Graphic courtesy of Andy Veh
This may be the month of the year for observing, at least as far as special events are concerned.
Now that we're past the equinox, nights are getting darker and longer. I know it's getting colder, too, but there's still plenty to do in the outdoors. Soon we'll be back to skiing, skating and snowmachining during the short days and, of course, astronomy at night -- which is best with hot chocolate.
There'll be a partial solar eclipse Oct. 13, visible in Japan and the western portion of North America.
The eclipse starts at 6 p.m. and is still in progress at sunset, one hour later, with a maximum of 75 percent eclipsed at sunset. It is preferable to have a nonobscured view to the west. You would have to have special eclipse glasses. I'll be at the turnout on Bridge Access Road with telescopes (equipped with appropriate solar filters) and plenty of solar eclipse glasses. Join me there.
A total lunar eclipse is observable from almost everywhere in the Americas and most of Europe, Africa and Western Asia on Oct. 27, when we have full moon.
Lunar and solar eclipses (about two or three every six months) are the only times when there are any shadows involved. I emphasize this because shadows have absolutely nothing to do with, never will, and are completely irrevocably unrelated to our moon's phases.
The eclipse already has started when the moon rises at 6 p.m. to the northeast. This is a naked eye and-or binocular event. Again I'll be at Bridge Access with telescopes until about 9 p.m.
Bridge Access isn't by far the best place to do astronomy, but the cars driving by are hardly bothersome for eclipses because eclipses don't need darkness, and the site has good views toward the west and east.
The viewing is weather permitting. If the weather doesn't cooperate, we'd have to wait until next April and October for the next lunar eclipses and until March 2007 for the next partial solar eclipse. So cross your fingers for the ones this month.
If you want to know more about eclipses, search for "Fred Espenak" (he's NASA's eclipse guru) on google.com. Find some eclipse animations on my Web site, www.wncc.net /courses/aveh/lecture/lecmove.htm. Give me a call at 262-0366 at KPC if you have further questions.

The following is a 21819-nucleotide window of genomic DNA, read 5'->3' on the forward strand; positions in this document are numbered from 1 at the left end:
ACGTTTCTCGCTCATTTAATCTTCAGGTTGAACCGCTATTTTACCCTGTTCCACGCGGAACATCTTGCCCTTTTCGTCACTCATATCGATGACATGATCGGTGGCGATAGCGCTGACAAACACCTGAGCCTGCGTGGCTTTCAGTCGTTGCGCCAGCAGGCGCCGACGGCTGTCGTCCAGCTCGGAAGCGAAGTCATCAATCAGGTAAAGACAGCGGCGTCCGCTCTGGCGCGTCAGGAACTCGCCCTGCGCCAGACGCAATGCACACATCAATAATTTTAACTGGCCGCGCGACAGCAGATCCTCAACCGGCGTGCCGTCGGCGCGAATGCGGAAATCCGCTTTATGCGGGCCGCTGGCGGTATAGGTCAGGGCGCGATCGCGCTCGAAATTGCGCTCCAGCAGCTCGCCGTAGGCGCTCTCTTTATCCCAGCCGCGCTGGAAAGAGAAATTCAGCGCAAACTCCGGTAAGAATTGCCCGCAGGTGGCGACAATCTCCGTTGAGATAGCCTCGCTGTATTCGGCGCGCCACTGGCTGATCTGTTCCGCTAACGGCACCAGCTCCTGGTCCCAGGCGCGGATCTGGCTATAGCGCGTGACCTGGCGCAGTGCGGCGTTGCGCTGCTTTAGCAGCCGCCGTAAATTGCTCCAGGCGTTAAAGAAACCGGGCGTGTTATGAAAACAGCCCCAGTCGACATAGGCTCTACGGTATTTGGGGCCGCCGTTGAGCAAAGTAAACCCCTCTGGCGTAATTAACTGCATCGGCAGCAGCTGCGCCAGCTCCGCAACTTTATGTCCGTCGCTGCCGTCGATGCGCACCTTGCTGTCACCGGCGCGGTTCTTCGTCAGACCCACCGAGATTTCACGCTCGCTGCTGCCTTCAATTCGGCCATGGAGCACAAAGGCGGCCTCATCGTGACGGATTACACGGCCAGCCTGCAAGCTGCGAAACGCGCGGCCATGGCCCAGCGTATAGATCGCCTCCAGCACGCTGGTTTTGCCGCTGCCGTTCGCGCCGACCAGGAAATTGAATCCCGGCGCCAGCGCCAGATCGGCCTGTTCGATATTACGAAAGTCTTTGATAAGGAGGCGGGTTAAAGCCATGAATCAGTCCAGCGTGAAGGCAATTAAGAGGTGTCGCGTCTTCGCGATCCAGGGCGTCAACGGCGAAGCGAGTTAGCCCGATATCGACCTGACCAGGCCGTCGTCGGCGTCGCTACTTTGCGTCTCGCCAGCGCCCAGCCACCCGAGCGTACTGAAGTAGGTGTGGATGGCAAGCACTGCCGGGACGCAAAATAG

The planets put on quite a show, too. For early risers, watch Jupiter joining Venus above the eastern horizon during dawn, a conjunction of the brightest two objects in the sky (after our sun and moon). Saturn is quite high in the southeast before and during dawn, near the bright stars Castor and Pollux in Gemini.
Uranus and Neptune can be viewed low in the south for most of October. They're harder to find, and I advise to check with astronomy magazines in the libraries. Respectively, I will probably take my students to the public access beach near Kenai Landing during the evenings (after dusk) of either Wednesday or Saturday.
The stars of fall are back. This time I highlighted easy to find constellations such as the Big Dipper, the fainter Little Dipper, kite-shaped Bootes, W-shaped Cassiopeia, house-like fainter Cepheus, cross-like Cygnus, the Summer Triangle (dashed line), the Great Square of Pegasus, the arrow-like snout of Taurus and pentagon-shaped Auriga.
I also highlighted the brightest stars, red Aldebaran in Taurus, yellow Capella in the northeast, the twins Castor and Pollux on the northeast horizon, red Arcturus in Bootes (the Big Dipper's handle points to this star) and Deneb, Vega and Altair that make up the summer triangle.
The arrows show the direction in which the stars seemingly turn because of Earth rotating in the opposite direction under the stars. That means that stars set in the west and new ones rise in the east during the night.
Andy Veh is the physics and astronomy instructor at Kenai Peninsula College. This column appears on the first Sunday of each month. He can be reached at email@example.com.
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